Reno Race week is an interesting phenomenon, depending on if you’re a casual spectator, or a die-hard fan (or participant). To the public – or race fans with limited time – the races are a Friday, Saturday, Sunday event. To those who are more deeply involved, the effort began a week ago, with travel to Reno and getting set up over the first weekend. TFRs went into effect on Monday, and the flying began, with practice and qualifying the beginning of the week. To be honest – it’s my favorite time – there are no crowds, the racers and their airplanes are accessible, and the atmosphere is more like a day at the airport with fun plans than a carnival event.
Racing officially started on Thursday, with preliminary heat matchups, but even those have a bit of a “warm-up” feel to them. Racing fanatics know that no one is going to show all their cards (or blow up their motor) before they get to the finals, so it’s a bad day to try and judge who is really fast, because sandbagging is certainly a factor. But it’s a good chance to get the kinks out, and for photographers to plan their sight lines and angles for pictures while the racers are out mixing it up, grooving their lines, and figuring out who they have to beat.
Friday is the day when the racing really gets going, and the in-between acts show up to entertain the crowd when the racers aren’t on the course. It’s the day when race teams begin to become a little more closemouthed about how they are doing, because no one wants to the competition to know that they’ve figured out how to get a couple more mph out of the motor or airframe. But it’s the day when you begin to see who is really going to have a chance at the trophies, and who is just out there running practice laps… to a point. The folks at the top are still hanging on to the knowledge that it all comes down to the Sunday race to figure out who is going to be the fastest!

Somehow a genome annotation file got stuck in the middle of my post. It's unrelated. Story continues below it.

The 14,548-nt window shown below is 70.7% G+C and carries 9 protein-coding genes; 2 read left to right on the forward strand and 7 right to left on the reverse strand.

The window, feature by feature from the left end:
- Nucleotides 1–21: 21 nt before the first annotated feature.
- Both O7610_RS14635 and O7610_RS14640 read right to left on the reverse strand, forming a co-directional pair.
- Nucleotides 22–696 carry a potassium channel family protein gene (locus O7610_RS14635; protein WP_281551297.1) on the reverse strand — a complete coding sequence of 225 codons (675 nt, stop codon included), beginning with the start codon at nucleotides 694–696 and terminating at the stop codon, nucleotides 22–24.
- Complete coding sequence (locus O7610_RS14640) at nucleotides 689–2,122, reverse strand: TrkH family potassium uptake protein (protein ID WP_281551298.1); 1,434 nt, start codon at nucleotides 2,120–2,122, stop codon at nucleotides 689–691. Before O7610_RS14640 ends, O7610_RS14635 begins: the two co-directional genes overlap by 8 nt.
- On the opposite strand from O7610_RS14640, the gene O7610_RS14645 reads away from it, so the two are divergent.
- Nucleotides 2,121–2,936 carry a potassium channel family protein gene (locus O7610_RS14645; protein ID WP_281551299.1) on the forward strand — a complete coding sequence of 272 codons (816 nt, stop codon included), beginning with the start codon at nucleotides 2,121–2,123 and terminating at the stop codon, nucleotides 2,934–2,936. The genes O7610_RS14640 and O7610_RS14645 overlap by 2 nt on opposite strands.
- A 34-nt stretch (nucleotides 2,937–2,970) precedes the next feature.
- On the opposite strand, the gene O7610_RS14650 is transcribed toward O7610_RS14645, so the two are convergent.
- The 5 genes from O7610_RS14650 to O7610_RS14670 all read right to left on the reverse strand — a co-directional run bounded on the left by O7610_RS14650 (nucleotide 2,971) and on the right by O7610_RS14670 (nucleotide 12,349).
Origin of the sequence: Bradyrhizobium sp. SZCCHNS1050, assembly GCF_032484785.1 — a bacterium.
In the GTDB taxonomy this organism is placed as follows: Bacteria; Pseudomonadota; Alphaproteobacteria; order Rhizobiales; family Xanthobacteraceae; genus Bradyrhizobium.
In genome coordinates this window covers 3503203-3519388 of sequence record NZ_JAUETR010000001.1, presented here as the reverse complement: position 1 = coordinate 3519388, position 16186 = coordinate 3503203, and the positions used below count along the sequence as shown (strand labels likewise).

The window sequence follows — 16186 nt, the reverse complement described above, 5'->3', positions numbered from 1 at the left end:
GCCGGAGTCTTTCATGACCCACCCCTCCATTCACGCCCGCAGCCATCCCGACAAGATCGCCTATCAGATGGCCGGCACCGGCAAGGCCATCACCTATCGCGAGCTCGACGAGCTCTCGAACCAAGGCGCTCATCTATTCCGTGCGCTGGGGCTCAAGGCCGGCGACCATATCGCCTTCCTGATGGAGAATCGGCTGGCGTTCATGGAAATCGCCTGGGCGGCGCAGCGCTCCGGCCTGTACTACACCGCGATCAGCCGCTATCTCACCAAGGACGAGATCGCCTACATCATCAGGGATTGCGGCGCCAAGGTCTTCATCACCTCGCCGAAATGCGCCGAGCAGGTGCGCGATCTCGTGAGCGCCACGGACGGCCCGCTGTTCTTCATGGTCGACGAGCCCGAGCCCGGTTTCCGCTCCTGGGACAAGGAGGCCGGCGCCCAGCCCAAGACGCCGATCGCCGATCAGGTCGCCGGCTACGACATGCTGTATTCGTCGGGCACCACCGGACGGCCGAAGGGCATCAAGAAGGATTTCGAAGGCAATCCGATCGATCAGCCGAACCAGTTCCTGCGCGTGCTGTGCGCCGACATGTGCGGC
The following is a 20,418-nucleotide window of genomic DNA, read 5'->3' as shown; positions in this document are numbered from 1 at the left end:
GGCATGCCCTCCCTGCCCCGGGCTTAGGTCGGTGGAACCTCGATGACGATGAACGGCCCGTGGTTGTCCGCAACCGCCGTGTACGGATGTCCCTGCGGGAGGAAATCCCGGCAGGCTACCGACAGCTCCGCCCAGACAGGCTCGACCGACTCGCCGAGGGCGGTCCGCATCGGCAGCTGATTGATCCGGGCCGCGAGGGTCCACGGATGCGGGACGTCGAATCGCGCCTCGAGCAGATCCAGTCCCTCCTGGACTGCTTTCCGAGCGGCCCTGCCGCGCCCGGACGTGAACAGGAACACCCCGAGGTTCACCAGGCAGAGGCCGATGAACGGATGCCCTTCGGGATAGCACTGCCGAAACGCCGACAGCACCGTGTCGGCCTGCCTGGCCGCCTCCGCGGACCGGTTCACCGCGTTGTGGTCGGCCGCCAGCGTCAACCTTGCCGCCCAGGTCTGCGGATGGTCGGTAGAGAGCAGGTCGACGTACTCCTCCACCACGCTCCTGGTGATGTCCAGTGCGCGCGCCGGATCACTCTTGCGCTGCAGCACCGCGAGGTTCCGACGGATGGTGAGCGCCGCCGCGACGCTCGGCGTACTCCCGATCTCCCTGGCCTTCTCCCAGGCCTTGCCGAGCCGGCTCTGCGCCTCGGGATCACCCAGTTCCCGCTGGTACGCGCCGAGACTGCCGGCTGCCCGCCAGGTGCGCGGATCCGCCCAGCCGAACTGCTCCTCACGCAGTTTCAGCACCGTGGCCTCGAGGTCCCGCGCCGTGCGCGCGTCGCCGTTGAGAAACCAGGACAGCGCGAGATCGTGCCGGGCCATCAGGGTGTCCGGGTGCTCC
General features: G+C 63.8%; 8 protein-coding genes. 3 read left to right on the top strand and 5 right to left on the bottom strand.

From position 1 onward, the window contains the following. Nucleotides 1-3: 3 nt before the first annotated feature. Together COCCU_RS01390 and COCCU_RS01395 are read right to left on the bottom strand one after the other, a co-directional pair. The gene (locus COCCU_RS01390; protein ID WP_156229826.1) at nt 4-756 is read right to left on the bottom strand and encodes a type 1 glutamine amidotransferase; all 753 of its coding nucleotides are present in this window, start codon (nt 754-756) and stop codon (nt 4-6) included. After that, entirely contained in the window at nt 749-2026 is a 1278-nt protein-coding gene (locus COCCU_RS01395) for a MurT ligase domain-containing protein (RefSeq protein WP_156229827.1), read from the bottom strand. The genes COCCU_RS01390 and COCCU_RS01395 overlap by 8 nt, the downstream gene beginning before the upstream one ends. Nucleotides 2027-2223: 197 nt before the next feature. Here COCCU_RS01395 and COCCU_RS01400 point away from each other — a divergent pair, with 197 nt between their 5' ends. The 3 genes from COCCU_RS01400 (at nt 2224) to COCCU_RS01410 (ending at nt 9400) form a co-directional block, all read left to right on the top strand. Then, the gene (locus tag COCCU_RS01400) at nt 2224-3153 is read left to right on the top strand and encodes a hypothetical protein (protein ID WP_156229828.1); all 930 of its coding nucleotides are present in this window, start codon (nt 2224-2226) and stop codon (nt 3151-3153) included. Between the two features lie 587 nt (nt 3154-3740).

And speaking of fastest – for those of us that grew up knowing about air racing, it has always been accepted dogma that speed is the province of the Unlimited machines. And it wasn’t that long ago that the likes of Voodoo and Strega were duking it out at 500 mph. But if you look at the qualifying speeds this year, the top three Sport class airplanes are above all but the top two in the Unlimited world in terms of pure numbers. Sure, we doubt that the top two unlimited showed all they had to post those numbers, but we’re betting that the fast glass Sports have a few ticks up their sleeves as well. The result? No matter which class is on the course, expect to see some fast streaks going past the pylons!
See you at the races!